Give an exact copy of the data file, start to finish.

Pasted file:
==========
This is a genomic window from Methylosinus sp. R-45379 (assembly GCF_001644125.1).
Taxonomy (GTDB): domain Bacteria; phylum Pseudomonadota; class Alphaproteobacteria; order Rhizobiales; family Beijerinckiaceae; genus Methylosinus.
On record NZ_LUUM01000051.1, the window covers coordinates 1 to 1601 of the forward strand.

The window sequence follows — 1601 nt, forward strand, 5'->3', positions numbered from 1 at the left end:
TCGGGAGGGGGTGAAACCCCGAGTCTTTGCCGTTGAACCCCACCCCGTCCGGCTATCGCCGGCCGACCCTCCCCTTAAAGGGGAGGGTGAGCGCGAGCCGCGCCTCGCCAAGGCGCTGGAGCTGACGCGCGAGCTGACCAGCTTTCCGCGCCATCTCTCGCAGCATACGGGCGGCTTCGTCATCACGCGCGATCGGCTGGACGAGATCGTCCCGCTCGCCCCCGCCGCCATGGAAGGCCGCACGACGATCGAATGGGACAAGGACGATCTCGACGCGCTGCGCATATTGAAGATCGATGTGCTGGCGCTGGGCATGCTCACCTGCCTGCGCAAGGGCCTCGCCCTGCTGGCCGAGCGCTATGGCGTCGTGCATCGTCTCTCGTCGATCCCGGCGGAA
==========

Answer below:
This is a genomic window from Methylosinus sp. R-45379 (assembly GCF_001644125.1).
Taxonomy (GTDB): domain Bacteria; phylum Pseudomonadota; class Alphaproteobacteria; order Rhizobiales; family Beijerinckiaceae; genus Methylosinus.
On record NZ_LUUM01000051.1, the window covers coordinates 1 to 1601 of the forward strand.

The window sequence follows — 1601 nt, forward strand, 5'->3', positions numbered from 1 at the left end:
TCGGGAGGGGGTGAAACCCCGAGTCTTTGCCGTTGAACCCCACCCCGTCCGGCTATCGCCGGCCGACCCTCCCCTTAAAGGGGAGGGTGAGCGCGAGCCGCGCCTCGCCAAGGCGCTGGAGCTGACGCGCGAGCTGACCAGCTTTCCGCGCCATCTCTCGCAGCATACGGGCGGCTTCGTCATCACGCGCGATCGGCTGGACGAGATCGTCCCGCTCGCCCCCGCCGCCATGGAAGGCCGCACGACGATCGAATGGGACAAGGACGATCTCGACGCGCTGCGCATATTGAAGATCGATGTGCTGGCGCTGGGCATGCTCACCTGCCTGCGCAAGGGCCTCGCCCTGCTGGCCGAGCGCTATGGCGTCGTGCATCGTCTCTCGTCGATCCCGGCGGAA